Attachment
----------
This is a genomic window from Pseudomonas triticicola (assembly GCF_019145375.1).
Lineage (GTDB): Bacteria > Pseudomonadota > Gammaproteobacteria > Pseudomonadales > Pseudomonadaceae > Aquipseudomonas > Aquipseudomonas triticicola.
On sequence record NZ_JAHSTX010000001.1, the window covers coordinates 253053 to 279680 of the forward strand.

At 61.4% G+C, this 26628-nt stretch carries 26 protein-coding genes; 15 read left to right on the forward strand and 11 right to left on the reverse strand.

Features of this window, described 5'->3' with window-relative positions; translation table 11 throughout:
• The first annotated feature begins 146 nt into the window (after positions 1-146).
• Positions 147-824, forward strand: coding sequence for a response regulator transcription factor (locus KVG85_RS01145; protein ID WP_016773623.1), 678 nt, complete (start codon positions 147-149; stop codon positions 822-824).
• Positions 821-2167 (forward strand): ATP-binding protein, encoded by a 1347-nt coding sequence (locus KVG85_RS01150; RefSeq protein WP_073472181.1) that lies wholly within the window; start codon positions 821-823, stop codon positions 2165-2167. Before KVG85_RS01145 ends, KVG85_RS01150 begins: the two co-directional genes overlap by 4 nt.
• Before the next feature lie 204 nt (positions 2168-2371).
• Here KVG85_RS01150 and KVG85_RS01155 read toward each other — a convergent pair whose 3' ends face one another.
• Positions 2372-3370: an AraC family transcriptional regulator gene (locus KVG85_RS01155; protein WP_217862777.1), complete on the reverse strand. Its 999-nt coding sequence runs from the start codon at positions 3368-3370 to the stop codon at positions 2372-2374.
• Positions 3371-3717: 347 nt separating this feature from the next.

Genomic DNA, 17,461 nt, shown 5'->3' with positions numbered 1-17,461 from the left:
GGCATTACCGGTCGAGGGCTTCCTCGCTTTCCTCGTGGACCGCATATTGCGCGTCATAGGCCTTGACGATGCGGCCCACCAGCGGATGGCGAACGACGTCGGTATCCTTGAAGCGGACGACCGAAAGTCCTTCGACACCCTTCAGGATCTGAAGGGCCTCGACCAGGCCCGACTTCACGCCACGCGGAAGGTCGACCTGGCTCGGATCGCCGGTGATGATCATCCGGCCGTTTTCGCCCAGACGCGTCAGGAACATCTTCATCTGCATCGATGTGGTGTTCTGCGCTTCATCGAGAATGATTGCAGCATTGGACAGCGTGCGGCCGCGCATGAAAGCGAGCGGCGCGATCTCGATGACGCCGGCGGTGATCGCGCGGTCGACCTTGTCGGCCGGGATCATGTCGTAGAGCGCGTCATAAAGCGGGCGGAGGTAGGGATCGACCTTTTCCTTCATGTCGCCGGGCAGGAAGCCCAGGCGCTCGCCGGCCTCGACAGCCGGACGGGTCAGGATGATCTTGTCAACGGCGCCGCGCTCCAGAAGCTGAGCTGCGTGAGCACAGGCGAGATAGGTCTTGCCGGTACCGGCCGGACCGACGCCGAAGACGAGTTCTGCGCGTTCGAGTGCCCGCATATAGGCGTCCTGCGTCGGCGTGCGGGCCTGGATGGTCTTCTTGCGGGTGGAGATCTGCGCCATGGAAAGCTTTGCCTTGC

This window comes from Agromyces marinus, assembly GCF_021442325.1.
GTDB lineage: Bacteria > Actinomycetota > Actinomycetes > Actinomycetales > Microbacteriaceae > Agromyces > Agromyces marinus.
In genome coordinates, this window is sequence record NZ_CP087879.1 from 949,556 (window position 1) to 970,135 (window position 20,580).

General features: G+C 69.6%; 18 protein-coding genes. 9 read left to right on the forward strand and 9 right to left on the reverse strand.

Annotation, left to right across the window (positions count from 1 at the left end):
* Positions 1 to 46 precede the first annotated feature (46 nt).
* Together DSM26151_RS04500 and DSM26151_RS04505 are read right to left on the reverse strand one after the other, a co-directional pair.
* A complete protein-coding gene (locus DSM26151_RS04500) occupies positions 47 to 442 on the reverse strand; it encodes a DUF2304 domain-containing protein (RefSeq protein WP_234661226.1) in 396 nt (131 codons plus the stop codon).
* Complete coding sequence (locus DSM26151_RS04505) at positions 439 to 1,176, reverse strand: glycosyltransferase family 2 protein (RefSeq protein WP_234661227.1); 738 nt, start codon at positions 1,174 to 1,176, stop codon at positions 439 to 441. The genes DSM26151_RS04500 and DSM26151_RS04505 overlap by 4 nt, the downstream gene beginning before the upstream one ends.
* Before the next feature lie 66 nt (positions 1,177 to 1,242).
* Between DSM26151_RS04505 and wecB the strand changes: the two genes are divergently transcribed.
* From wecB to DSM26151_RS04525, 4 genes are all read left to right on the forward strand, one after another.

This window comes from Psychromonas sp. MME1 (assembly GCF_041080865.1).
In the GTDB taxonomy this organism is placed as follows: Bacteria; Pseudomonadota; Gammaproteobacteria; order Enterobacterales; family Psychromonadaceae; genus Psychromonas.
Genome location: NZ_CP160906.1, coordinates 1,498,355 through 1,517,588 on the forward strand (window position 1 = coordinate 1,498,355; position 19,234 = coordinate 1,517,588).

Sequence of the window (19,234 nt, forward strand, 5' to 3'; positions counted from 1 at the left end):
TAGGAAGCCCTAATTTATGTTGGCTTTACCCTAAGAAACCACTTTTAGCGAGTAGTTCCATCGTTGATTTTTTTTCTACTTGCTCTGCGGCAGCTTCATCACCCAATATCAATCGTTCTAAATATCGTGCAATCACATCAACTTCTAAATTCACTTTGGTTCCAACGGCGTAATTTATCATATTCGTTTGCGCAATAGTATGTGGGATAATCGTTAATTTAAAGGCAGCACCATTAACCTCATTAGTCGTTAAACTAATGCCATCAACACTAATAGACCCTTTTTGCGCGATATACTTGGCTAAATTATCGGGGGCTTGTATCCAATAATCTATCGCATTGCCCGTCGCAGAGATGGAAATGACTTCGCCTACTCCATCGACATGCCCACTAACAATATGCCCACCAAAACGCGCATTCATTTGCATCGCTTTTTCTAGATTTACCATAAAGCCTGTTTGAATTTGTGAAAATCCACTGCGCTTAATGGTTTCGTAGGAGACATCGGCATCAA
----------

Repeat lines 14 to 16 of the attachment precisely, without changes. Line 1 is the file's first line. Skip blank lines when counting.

GGCATTACCGGTCGAGGGCTTCCTCGCTTTCCTCGTGGACCGCATATTGCGCGTCATAGGCCTTGACGATGCGGCCCACCAGCGGATGGCGAACGACGTCGGTATCCTTGAAGCGGACGACCGAAAGTCCTTCGACACCCTTCAGGATCTGAAGGGCCTCGACCAGGCCCGACTTCACGCCACGCGGAAGGTCGACCTGGCTCGGATCGCCGGTGATGATCATCCGGCCGTTTTCGCCCAGACGCGTCAGGAACATCTTCATCTGCATCGATGTGGTGTTCTGCGCTTCATCGAGAATGATTGCAGCATTGGACAGCGTGCGGCCGCGCATGAAAGCGAGCGGCGCGATCTCGATGACGCCGGCGGTGATCGCGCGGTCGACCTTGTCGGCCGGGATCATGTCGTAGAGCGCGTCATAAAGCGGGCGGAGGTAGGGATCGACCTTTTCCTTCATGTCGCCGGGCAGGAAGCCCAGGCGCTCGCCGGCCTCGACAGCCGGACGGGTCAGGATGATCTTGTCAACGGCGCCGCGCTCCAGAAGCTGAGCTGCGTGAGCACAGGCGAGATAGGTCTTGCCGGTACCGGCCGGACCGACGCCGAAGACGAGTTCTGCGCGTTCGAGTGCCCGCATATAGGCGTCCTGCGTCGGCGTGCGGGCCTGGATGGTCTTCTTGCGGGTGGAGATCTGCGCCATGGAAAGCTTTGCCTTGC

This window comes from Agromyces marinus, assembly GCF_021442325.1.
GTDB lineage: Bacteria > Actinomycetota > Actinomycetes > Actinomycetales > Microbacteriaceae > Agromyces > Agromyces marinus.